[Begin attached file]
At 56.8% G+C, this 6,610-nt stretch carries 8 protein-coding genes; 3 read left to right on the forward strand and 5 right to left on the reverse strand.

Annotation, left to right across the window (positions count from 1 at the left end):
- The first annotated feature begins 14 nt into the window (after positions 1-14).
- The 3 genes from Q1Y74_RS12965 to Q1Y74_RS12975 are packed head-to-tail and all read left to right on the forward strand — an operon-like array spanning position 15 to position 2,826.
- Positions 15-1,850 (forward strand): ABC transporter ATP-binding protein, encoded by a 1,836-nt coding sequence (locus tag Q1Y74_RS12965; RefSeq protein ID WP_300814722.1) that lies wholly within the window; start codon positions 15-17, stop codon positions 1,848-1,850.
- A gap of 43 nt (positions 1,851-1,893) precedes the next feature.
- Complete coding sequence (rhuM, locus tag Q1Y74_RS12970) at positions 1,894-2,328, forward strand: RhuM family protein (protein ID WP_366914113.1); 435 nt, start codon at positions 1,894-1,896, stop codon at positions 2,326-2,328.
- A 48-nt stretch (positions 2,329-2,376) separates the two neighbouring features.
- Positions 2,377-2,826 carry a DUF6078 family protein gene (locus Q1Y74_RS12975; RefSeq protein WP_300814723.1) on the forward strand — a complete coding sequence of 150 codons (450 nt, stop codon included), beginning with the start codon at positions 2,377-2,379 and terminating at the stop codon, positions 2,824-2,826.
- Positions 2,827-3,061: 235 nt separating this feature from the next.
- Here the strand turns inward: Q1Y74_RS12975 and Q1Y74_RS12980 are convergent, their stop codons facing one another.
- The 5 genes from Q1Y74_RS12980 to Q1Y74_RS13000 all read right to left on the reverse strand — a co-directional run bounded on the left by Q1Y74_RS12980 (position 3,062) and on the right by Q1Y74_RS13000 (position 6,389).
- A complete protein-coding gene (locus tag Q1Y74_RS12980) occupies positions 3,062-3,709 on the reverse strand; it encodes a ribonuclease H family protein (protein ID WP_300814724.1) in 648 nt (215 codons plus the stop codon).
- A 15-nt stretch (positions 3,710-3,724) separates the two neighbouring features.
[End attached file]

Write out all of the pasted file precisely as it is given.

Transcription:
At 56.8% G+C, this 6,610-nt stretch carries 8 protein-coding genes; 3 read left to right on the forward strand and 5 right to left on the reverse strand.

Annotation, left to right across the window (positions count from 1 at the left end):
- The first annotated feature begins 14 nt into the window (after positions 1-14).
- The 3 genes from Q1Y74_RS12965 to Q1Y74_RS12975 are packed head-to-tail and all read left to right on the forward strand — an operon-like array spanning position 15 to position 2,826.
- Positions 15-1,850 (forward strand): ABC transporter ATP-binding protein, encoded by a 1,836-nt coding sequence (locus tag Q1Y74_RS12965; RefSeq protein ID WP_300814722.1) that lies wholly within the window; start codon positions 15-17, stop codon positions 1,848-1,850.
- A gap of 43 nt (positions 1,851-1,893) precedes the next feature.
- Complete coding sequence (rhuM, locus tag Q1Y74_RS12970) at positions 1,894-2,328, forward strand: RhuM family protein (protein ID WP_366914113.1); 435 nt, start codon at positions 1,894-1,896, stop codon at positions 2,326-2,328.
- A 48-nt stretch (positions 2,329-2,376) separates the two neighbouring features.
- Positions 2,377-2,826 carry a DUF6078 family protein gene (locus Q1Y74_RS12975; RefSeq protein WP_300814723.1) on the forward strand — a complete coding sequence of 150 codons (450 nt, stop codon included), beginning with the start codon at positions 2,377-2,379 and terminating at the stop codon, positions 2,824-2,826.
- Positions 2,827-3,061: 235 nt separating this feature from the next.
- Here the strand turns inward: Q1Y74_RS12975 and Q1Y74_RS12980 are convergent, their stop codons facing one another.
- The 5 genes from Q1Y74_RS12980 to Q1Y74_RS13000 all read right to left on the reverse strand — a co-directional run bounded on the left by Q1Y74_RS12980 (position 3,062) and on the right by Q1Y74_RS13000 (position 6,389).
- A complete protein-coding gene (locus tag Q1Y74_RS12980) occupies positions 3,062-3,709 on the reverse strand; it encodes a ribonuclease H family protein (protein ID WP_300814724.1) in 648 nt (215 codons plus the stop codon).
- A 15-nt stretch (positions 3,710-3,724) separates the two neighbouring features.